Anyone who cares about fine, challenging writing, a group that surely includes every reader of Harper’s Magazine, must be concerned about the digital world’s constant intrusion into our daily lives. The screens we carry or sit in front of vie for our attention and win it more often than we would care to admit. We are readers, after all, serious readers, so why are we spending precious minutes, nay hours, scrolling through Instagram? It’s a predicament that Will Self, who writes our October cover story, calls the “tyranny of the virtual,” a phenomenon he’d rather analyze than condemn. It “is my determination, as a novelist, essayist, and journalist, not to rage against the dying literature’s light,” he writes, “but merely to examine the great technological discontinuity of our era, as we pivot from the wave to the particle, the fractal to the fungible, and the mechanical to the computable.” This is your brain on digital.
John Hockenberry, the former Public Radio International host of “The Takeaway,” accused of sexual harassment and dismissed from his job late last year, writes about the subsequent collapse of his marriage, his fractured relationship with his children, and the perilous road back from personal and public shame. A paraplegic since the age of nineteen, Hockenberry finds context in his derailed path to maturity, solace in Byron’s poetry and Nabokov’s fiction, and empathy in a most unlikely place: the feminist theory of Andrea Dworkin.
Most outrage directed toward Trump Administration immigration policies is focused on ICE, but in “Checkpoint Nation,” Melissa del Bosque alerts us of another agency, the US Customs and Border Patrol Protection, whose seemingly unlimited, government-granted power is cause for alarm. CBP, tasked with guarding America’s borders, has been extending its reach farther and farther into the country’s interiors, not to mention the interiors of human beings, both documented and undocumented. (CBP never passes up an opportunity for a cavity check, and an inconclusive sniff from a dog is all they need to proceed.) The legal definition of “the border,” del Bosque explains, is troublingly broad. Some 200 million people—nearly two thirds of all Americans—live within CBP’s jurisdiction. CBP has the authority to set up checkpoints almost anywhere within the hundred-mile zone—they have been found in Los Angeles and Houston—and to search and detain people without a warrant. Even US citizenship is no protection from harassment by CBP.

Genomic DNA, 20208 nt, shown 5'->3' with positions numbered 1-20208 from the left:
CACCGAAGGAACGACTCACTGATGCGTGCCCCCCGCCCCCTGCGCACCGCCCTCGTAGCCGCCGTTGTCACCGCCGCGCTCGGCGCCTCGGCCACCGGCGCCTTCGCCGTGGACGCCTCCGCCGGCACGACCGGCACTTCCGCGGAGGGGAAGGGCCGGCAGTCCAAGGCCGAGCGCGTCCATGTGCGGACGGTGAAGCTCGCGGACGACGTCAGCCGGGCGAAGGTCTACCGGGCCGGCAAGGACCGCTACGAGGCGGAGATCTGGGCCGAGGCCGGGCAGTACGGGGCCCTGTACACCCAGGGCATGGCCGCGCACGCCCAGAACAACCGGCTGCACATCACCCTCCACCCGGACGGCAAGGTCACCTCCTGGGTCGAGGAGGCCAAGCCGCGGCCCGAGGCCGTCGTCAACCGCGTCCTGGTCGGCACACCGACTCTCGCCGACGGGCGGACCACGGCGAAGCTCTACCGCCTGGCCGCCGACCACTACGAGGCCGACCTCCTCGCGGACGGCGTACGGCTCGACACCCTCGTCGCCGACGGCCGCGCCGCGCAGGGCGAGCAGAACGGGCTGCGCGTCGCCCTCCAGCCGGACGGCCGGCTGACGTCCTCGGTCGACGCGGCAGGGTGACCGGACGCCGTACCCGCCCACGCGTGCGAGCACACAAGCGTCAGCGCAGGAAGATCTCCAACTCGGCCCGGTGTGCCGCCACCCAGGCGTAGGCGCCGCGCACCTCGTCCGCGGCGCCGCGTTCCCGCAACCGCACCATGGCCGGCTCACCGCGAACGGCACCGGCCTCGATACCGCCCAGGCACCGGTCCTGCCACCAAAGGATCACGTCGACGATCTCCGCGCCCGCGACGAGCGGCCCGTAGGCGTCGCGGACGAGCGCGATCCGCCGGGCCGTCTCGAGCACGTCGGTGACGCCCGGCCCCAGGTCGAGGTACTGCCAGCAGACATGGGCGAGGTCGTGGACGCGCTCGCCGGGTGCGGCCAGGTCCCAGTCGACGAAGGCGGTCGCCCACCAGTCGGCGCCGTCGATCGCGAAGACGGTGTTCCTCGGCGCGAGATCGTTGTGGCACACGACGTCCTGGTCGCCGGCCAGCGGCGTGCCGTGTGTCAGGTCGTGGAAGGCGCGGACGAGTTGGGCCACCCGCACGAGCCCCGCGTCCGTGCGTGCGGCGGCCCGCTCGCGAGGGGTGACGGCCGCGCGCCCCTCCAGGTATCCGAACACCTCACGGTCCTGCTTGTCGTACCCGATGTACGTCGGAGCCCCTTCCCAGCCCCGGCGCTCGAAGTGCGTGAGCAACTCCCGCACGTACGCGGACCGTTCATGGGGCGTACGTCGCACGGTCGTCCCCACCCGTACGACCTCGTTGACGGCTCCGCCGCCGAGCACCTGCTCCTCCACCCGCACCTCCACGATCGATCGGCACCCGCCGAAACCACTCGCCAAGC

To report on the anti-Semitism crisis plaguing Britain’s Labour Party, our UK correspondent, Tanya Gold, attends a slate of Labour events and finds the party’s moral dilemma is all too real. Wherever Jeremy Corbyn’s supporters gather, hostility to Zionism is rampant, comparisons between Israel and Nazi Germany are tolerated, and the Holocaust is all but shrugged off as just another genocide. Gold is surprised (and fascinated) to find fellow Jews in the midst of all this disdain, and those she speaks to willingly share their rationales. “Jews are not excluded from the Labour Party,” one tells her. “They are extremely well represented at all levels of the party. It has some people who through ignorance or political sloppiness or racism say bigoted things at times. That is it.” Gold is not relieved.
Edwin Dobb offers a gorgeous essay about the unexpected gifts that change our lives profoundly and for the better. In his case, that gift is two children who enter his life through a relationship, now ended, who remain a deeply integral part of his life, inevitable as any blood relative. “My relationships with Kate and Ezra partake of eternity,” Dobb writes, “the always-was and always-will-be, having remade the character of everything that came before while reshaping everything that came after. Could there have been a time when they weren’t mine, when I wasn’t their father?”